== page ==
Edward the sixt by the grace of God kinge of England ffraunce & Ireland deffendour of ye faith and in yerth of ye Englond & yrlond ye supreme hed, To all & singuler Nobles [et] gentlemen kinge of armes heraulde & other officers of armes unto whome these our l’res patente shall come greting.  Fforasmuche as aunciently from ye begynynge it hath [bene] deuysed and ordeined that the valiaunt and vertuous actes of excellent parsonnes shuld be notoryouslye commended to the worlde with sundry monumentes and remembraunces of their good desertes among the which one of the chefest and most vsuall hath bene the bearing of Signes and tokens in Shildes called Armes the which arre none other thinges than evydences and demonstracons of [prowes] and valeure diuersly distributed according to the qualities and desertes of the personnes that suche signes and tokens of the diligent [pithfull] and couragious might appeare before the negligent cowarde and ignoraunt subiectes and be an efficient cause to moue stirre and kindle the hartes of men to the Imytacon of vertue and noblenes.  We not myndyng the derogacon or taking a waye of anny parte of thauctoritie of so auncyent an ordre but rather tendring the maynten[a]nce therof to thintent, that such as hath don commendable seruice, to their prince and countre, eyther in warre or in peace may both receyue due honnour, in their lives, and derive the same succesively to their pos[terity after] them we are contented & pleased vpon consideracon yf our right trusty and welbeloued Sir Will[ia]m Paget knight, Lord Paget of Be[audeserte] hath bene heretofore as w[e]ll by our most deere ffather king Henry the .viii.the of most famous memory. As by vs in our tyme advaunced, and called to the place of honnour, for his woorthy and comendable seruice entending to haue the same notified by signes and tokens of nobilitie set furthe in due ordre.  And therfore by thaduyse and good reporte of our right trusty and right entierly beloued Cousen and Counsellour John Duke of Northumberland our high Marshal of Englande we haue geuen, graunted confirmed, ratified, established, and by these presentes do giue, graunte, confirme, ratyfye, and establishe vnto our sayd right trusty and welbeloued Sir Will[ia]m Paget knight, Lord Paget of Beaudesert, and to his posterytie for euer, the same signes and tokens in shildes called Armes with ther apertenance whiche he heretofore had Receyued of one of owre kinges of Armes which had none auctoryte for the same.  That is to say, Sable, a crose engraled betwene in .iiii. Egletes argent vpon the crose .v. lionsene passant Sables armed and langed gul[es].  And to the Creste vpon the helme a Demy tygre Sables Rampant fashed tothed with a crowne about the neke argent vpon and wreth argent and Sables Mantled of the same.  Which armes and crest, in consideracon aforesayed, we haue giuen, graunted, confirmed, ratified and establyshed vnto, and for the sayde Sir Will[ia]m Paget knight lord Paget of Beaudesert and to his posteryte ye armes and creastes aforesayde wt thap[ur]tenances, to vse, beare, and shewe for euermore in Shilde, Cotearmure, or otherwyse, and therin to be reuested, at his lybertye and pleasure, without anny impedyment, let or interupcon.  In witnes whereof we haue cawsed theis our l’res to be made Patentes witnes our Self at Westmyster the xxv of Marche the Seuenth yere of our reigne.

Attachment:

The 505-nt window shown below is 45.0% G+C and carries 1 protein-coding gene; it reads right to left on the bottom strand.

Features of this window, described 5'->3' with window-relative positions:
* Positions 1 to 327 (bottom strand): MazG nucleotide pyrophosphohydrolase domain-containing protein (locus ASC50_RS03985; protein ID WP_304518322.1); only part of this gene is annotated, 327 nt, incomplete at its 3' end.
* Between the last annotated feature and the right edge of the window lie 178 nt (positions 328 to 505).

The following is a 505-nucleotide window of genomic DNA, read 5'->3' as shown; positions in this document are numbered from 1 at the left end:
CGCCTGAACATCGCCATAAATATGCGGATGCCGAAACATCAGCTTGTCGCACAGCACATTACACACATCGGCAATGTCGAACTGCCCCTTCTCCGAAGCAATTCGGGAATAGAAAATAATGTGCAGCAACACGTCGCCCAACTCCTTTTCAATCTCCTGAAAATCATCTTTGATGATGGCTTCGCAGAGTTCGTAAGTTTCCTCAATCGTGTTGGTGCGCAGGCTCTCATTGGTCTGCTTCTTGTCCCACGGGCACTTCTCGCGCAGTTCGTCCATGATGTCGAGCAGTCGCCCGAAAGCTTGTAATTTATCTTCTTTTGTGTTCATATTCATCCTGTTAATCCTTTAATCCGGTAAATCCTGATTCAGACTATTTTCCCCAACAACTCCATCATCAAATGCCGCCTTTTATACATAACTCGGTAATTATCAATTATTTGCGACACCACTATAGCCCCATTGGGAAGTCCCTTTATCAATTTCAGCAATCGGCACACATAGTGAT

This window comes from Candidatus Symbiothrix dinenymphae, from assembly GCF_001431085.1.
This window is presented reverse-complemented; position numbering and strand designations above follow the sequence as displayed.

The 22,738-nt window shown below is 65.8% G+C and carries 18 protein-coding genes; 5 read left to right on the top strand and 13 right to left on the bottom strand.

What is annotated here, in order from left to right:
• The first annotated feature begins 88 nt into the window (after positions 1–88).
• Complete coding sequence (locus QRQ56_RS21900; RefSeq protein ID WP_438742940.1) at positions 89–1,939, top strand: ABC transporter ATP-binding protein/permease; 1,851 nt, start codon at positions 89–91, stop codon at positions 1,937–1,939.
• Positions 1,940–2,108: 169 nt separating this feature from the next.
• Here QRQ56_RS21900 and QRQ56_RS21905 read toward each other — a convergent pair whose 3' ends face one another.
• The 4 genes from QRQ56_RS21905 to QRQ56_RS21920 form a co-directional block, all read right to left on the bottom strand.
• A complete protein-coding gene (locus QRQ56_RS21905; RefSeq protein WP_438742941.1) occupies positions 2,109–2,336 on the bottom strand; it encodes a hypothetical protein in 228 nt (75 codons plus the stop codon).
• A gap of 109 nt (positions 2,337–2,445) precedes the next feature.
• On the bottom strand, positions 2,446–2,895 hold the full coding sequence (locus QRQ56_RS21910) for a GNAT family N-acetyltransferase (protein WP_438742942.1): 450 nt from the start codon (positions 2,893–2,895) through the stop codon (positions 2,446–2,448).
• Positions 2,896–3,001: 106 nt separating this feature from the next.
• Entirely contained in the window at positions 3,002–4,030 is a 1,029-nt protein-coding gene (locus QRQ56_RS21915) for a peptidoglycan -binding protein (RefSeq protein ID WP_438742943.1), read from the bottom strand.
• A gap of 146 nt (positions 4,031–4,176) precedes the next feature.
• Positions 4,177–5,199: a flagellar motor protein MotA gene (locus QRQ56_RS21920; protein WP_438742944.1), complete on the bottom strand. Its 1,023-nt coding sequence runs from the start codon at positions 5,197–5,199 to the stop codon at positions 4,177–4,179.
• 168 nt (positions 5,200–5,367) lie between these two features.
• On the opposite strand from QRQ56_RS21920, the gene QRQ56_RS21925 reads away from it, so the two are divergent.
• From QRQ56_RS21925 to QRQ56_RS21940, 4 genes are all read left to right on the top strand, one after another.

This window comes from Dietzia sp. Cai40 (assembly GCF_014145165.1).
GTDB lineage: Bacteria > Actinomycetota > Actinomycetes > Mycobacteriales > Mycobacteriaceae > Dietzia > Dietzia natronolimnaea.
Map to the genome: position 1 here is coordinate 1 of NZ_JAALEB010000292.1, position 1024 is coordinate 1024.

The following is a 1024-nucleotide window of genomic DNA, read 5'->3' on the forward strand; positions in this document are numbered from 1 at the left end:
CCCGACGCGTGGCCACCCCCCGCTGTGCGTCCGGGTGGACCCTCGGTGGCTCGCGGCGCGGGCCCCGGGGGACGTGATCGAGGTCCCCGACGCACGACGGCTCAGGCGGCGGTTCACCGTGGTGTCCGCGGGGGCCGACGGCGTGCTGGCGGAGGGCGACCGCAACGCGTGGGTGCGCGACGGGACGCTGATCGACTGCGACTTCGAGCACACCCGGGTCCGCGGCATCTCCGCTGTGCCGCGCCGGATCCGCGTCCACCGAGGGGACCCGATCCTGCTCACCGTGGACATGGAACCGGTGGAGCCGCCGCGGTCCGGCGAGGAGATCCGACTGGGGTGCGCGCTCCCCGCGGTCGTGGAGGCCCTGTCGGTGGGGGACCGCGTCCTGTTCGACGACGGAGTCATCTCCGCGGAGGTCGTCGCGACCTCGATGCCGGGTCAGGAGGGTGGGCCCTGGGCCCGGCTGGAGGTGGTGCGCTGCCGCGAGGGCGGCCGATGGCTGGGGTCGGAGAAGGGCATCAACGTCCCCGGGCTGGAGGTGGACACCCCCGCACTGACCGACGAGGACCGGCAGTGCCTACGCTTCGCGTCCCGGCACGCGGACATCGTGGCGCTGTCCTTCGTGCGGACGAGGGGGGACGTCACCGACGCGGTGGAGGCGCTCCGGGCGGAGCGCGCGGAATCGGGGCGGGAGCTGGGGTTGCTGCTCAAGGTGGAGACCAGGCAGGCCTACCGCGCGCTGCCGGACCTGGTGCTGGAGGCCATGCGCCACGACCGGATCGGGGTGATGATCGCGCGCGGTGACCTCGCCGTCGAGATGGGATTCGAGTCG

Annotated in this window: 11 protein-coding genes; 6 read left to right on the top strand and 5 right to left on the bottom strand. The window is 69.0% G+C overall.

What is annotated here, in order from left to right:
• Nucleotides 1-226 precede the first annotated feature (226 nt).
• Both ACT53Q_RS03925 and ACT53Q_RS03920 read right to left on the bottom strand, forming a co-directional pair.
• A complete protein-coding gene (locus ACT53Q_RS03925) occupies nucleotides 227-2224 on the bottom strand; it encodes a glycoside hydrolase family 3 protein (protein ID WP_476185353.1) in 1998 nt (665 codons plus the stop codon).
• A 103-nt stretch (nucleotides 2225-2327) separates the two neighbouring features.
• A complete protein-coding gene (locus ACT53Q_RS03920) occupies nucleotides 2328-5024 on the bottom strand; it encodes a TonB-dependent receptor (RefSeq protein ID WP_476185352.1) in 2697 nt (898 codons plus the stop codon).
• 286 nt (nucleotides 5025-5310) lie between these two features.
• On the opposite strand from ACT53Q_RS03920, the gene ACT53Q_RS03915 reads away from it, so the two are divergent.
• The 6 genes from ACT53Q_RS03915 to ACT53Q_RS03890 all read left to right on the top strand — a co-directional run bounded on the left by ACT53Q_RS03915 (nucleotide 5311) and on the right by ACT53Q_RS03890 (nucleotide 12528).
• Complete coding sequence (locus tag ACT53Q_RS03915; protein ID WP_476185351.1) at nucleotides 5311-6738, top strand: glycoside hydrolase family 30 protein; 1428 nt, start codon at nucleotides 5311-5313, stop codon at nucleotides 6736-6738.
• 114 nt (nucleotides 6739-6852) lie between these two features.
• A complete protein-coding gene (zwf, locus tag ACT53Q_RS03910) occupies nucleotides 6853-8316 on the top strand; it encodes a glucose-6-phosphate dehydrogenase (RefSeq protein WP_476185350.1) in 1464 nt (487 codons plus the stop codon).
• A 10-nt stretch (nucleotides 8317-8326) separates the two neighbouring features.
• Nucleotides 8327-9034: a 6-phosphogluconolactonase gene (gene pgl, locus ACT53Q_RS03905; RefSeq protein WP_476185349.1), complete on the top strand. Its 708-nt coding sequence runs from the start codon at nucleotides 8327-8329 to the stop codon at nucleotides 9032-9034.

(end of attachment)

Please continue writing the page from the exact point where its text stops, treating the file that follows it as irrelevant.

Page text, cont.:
And, now that you’ve got your eye in, here’s one from the late 15th century.  Don’t get discouraged:

 

To all maner men and most[especially] to al nobles gentilmen and gentilwomen thiys presents herynge or seyng humble recomendaciun by me Yrlande kyng of armes and helth_ in or lorde eulastyng for so myche as maistir Thomas Barow clerk hatyh many yerys vertuusly and trewly contened in the seruis of the highte_ and myghty prynce rycharde the duce of glocestre whos wertws abylite [...] hath desarowed the perfeccione of gret honore and wurschipe  I therefor the forsaid yrlande kyng of armes in consideraciune of the promissis and in acoyragyage also of the sam maistir thomas to the continuance of hys said wertuus disposicyun with more honor  and wurschipe dewise and orden armes and conysance for the sam maistir thomas and to hym ande to his hers by thiys presentis give the sam armes to ber and vse in al maner places and aswel in Wear ase in peauxe.  In peace the armes to hym bi me dewised and gewen bi thiys that is to say a schodjune [schochune] of sabil a row of sylver in his kynd a barr of gold in the chef too flour delyse of the sam.  The wych blasun and armes I the forsaid yrlande lynge of armes wittnes thus born belong to no odr perssun within the realme of ynglang wych armes and cousayns [I think the was meant to be conaysans] i the forsaid yrlande kynge of armes giwe and grant by thiys presentis vnto the abowe wryttun maistir thomas barow and hys heres to haue use hald ber and enyoye wythe his liberte and at his pleasur wtout... impedyment of any persunn or persuns forevermor.  In wittnes of the wych I the forsaide kynge of armes do wrytt  thys presentis ande sett to the sam the seal of my armes and sygned them wt my sygn manual the sext day of Januare the sextene yer of the regne of kyng Edward the forth.

 

 

 

 

 

 

Comments (0)

You don't have permission to comment on this page.